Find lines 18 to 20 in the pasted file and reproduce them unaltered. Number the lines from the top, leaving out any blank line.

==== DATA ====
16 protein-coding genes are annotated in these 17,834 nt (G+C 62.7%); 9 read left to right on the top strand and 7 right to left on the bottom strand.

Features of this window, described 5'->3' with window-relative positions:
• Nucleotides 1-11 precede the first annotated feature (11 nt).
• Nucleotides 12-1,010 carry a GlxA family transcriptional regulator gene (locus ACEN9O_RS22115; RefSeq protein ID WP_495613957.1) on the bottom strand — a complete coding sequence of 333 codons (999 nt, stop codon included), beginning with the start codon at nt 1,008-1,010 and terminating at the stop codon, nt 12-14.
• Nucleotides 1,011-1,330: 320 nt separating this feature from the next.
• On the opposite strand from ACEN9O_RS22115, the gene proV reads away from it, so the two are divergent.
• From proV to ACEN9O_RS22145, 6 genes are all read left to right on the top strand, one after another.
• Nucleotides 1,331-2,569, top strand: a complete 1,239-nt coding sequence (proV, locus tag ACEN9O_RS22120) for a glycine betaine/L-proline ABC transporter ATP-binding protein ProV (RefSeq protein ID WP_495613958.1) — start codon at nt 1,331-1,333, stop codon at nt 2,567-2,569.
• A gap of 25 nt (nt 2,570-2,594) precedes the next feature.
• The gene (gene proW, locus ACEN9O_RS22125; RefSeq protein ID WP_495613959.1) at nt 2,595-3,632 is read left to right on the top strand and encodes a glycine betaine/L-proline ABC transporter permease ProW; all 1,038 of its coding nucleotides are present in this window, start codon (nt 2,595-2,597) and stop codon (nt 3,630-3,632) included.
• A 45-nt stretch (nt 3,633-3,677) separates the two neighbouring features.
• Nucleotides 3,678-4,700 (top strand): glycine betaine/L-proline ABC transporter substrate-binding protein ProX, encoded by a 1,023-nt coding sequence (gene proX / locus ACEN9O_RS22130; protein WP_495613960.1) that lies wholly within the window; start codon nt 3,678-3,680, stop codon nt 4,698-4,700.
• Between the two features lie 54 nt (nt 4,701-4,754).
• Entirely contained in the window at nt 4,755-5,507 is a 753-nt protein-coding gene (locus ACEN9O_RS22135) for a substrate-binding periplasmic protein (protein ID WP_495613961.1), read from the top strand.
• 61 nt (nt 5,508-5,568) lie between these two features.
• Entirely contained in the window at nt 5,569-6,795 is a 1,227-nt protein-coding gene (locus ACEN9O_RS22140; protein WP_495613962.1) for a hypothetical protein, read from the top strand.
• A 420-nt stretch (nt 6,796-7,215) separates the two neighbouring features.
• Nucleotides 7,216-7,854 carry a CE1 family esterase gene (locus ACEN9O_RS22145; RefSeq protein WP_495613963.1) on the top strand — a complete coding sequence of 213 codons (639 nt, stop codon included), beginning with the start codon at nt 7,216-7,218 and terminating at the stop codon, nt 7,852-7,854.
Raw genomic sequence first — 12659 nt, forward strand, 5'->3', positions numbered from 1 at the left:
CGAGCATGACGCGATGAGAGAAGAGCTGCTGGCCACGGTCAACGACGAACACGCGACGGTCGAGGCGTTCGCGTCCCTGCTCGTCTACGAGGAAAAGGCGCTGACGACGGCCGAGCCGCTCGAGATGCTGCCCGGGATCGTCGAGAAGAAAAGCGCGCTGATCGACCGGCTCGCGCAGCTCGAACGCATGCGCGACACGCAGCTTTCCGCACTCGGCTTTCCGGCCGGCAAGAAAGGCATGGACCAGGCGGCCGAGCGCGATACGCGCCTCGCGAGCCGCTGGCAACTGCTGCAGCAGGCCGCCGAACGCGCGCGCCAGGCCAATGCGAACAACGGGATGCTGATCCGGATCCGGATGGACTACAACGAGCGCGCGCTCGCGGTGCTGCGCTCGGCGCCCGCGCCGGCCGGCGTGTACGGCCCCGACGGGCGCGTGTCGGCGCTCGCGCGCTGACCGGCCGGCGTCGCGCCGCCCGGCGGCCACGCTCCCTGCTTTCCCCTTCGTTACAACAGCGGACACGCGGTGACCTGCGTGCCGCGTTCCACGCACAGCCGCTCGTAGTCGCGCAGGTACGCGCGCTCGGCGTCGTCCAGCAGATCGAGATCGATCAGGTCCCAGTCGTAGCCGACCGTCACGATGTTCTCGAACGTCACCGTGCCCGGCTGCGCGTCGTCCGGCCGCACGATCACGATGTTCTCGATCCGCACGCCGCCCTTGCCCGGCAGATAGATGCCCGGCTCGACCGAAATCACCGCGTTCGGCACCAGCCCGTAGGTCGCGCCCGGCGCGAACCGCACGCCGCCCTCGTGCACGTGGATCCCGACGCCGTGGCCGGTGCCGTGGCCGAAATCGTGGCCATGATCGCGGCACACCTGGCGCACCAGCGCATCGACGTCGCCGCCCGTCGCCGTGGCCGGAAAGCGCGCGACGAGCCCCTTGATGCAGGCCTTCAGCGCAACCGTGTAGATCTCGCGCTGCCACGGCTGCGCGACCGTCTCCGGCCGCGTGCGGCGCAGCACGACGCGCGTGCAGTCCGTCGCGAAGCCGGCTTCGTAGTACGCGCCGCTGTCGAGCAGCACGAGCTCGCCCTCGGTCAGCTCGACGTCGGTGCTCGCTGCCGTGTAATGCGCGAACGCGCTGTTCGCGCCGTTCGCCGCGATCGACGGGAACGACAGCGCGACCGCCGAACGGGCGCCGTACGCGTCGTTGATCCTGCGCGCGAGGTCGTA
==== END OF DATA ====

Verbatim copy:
• Nucleotides 7,216-7,854 carry a CE1 family esterase gene (locus ACEN9O_RS22145; RefSeq protein WP_495613963.1) on the top strand — a complete coding sequence of 213 codons (639 nt, stop codon included), beginning with the start codon at nt 7,216-7,218 and terminating at the stop codon, nt 7,852-7,854.
Raw genomic sequence first — 12659 nt, forward strand, 5'->3', positions numbered from 1 at the left:
CGAGCATGACGCGATGAGAGAAGAGCTGCTGGCCACGGTCAACGACGAACACGCGACGGTCGAGGCGTTCGCGTCCCTGCTCGTCTACGAGGAAAAGGCGCTGACGACGGCCGAGCCGCTCGAGATGCTGCCCGGGATCGTCGAGAAGAAAAGCGCGCTGATCGACCGGCTCGCGCAGCTCGAACGCATGCGCGACACGCAGCTTTCCGCACTCGGCTTTCCGGCCGGCAAGAAAGGCATGGACCAGGCGGCCGAGCGCGATACGCGCCTCGCGAGCCGCTGGCAACTGCTGCAGCAGGCCGCCGAACGCGCGCGCCAGGCCAATGCGAACAACGGGATGCTGATCCGGATCCGGATGGACTACAACGAGCGCGCGCTCGCGGTGCTGCGCTCGGCGCCCGCGCCGGCCGGCGTGTACGGCCCCGACGGGCGCGTGTCGGCGCTCGCGCGCTGACCGGCCGGCGTCGCGCCGCCCGGCGGCCACGCTCCCTGCTTTCCCCTTCGTTACAACAGCGGACACGCGGTGACCTGCGTGCCGCGTTCCACGCACAGCCGCTCGTAGTCGCGCAGGTACGCGCGCTCGGCGTCGTCCAGCAGATCGAGATCGATCAGGTCCCAGTCGTAGCCGACCGTCACGATGTTCTCGAACGTCACCGTGCCCGGCTGCGCGTCGTCCGGCCGCACGATCACGATGTTCTCGATCCGCACGCCGCCCTTGCCCGGCAGATAGATGCCCGGCTCGACCGAAATCACCGCGTTCGGCACCAGCCCGTAGGTCGCGCCCGGCGCGAACCGCACGCCGCCCTCGTGCACGTGGATCCCGACGCCGTGGCCGGTGCCGTGGCCGAAATCGTGGCCATGATCGCGGCACACCTGGCGCACCAGCGCATCGACGTCGCCGCCCGTCGCCGTGGCCGGAAAGCGCGCGACGAGCCCCTTGATGCAGGCCTTCAGCGCAACCGTGTAGATCTCGCGCTGCCACGGCTGCGCGACCGTCTCCGGCCGCGTGCGGCGCAGCACGACGCGCGTGCAGTCCGTCGCGAAGCCGGCTTCGTAGTACGCGCCGCTGTCGAGCAGCACGAGCTCGCCCTCGGTCAGCTCGACGTCGGTGCTCGCTGCCGTGTAATGCGCGAACGCGCTGTTCGCGCCGTTCGCCGCGATCGACGGGAACGACAGCGCGACCGCCGAACGGGCGCCGTACGCGTCGTTGATCCTGCGCGCGAGGTCGTA